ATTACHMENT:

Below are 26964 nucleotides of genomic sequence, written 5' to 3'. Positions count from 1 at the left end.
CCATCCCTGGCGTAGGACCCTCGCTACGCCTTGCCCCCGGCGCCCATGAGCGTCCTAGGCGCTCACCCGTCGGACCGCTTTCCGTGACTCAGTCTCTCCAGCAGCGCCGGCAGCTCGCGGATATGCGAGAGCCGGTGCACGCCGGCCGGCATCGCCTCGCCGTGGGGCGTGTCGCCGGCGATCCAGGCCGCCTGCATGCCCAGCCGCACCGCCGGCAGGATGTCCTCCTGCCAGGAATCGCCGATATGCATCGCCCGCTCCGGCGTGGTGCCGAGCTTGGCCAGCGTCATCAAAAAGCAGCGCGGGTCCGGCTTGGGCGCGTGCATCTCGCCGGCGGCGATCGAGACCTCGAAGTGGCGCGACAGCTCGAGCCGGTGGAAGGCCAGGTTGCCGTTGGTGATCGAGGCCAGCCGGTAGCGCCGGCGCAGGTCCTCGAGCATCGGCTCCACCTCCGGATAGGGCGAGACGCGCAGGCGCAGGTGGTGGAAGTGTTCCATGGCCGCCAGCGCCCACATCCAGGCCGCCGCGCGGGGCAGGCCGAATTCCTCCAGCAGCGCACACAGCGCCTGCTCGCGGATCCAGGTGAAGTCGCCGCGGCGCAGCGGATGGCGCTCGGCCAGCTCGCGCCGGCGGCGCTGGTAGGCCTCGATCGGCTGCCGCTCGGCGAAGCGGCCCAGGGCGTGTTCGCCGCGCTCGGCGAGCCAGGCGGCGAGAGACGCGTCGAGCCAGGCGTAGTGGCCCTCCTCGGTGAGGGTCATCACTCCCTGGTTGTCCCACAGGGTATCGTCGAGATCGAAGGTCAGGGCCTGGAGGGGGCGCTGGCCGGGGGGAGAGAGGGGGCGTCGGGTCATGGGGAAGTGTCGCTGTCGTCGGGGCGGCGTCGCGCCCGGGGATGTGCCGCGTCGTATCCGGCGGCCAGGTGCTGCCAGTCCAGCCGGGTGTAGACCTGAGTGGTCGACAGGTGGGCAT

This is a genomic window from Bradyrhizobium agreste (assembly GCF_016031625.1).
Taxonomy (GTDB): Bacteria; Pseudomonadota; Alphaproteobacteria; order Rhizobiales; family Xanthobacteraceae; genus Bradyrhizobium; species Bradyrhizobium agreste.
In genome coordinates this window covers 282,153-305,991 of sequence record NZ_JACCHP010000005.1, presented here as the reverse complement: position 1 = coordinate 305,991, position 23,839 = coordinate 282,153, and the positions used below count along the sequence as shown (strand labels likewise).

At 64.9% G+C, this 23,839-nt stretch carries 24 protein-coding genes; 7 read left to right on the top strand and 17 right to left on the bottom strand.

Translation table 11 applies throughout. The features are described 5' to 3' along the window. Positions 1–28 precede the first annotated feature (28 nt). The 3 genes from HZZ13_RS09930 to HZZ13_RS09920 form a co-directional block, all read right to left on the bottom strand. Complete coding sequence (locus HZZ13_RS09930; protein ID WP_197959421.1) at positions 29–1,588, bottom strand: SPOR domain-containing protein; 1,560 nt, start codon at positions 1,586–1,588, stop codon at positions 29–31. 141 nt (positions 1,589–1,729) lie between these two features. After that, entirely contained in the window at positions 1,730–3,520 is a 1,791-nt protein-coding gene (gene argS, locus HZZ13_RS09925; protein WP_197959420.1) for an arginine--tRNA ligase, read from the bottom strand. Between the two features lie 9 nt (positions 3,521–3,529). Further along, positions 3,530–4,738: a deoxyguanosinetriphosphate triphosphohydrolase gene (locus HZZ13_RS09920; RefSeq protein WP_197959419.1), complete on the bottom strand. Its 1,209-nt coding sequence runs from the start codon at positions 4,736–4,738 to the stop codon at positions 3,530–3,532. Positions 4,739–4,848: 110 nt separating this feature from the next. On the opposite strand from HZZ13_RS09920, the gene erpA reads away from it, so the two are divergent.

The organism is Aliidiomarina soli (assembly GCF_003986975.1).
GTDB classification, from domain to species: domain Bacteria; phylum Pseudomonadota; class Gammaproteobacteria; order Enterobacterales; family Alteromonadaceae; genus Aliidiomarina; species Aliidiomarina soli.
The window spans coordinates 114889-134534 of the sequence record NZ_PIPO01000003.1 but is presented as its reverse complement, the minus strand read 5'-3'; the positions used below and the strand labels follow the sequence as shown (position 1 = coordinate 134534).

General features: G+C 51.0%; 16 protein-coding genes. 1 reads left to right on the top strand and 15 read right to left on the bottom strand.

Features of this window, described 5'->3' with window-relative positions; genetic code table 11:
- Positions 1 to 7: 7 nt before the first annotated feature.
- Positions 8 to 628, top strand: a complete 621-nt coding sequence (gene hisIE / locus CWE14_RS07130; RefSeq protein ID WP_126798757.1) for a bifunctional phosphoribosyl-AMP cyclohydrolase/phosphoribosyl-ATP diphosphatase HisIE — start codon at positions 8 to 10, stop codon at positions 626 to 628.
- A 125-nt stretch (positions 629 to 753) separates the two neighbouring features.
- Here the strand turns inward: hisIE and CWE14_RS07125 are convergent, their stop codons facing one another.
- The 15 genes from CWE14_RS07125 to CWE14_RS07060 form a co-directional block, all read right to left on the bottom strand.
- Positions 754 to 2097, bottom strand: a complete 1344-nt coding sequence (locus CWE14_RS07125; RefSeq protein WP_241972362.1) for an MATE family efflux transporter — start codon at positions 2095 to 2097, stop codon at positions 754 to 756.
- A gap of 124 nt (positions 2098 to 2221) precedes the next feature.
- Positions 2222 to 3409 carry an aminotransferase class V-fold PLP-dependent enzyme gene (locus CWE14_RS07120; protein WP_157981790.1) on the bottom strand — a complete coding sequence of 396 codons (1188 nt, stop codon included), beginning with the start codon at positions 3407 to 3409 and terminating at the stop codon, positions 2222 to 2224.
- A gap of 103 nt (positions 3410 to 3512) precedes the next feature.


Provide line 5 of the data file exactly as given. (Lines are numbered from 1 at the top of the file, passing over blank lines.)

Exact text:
In genome coordinates this window covers 282,153-305,991 of sequence record NZ_JACCHP010000005.1, presented here as the reverse complement: position 1 = coordinate 305,991, position 23,839 = coordinate 282,153, and the positions used below count along the sequence as shown (strand labels likewise).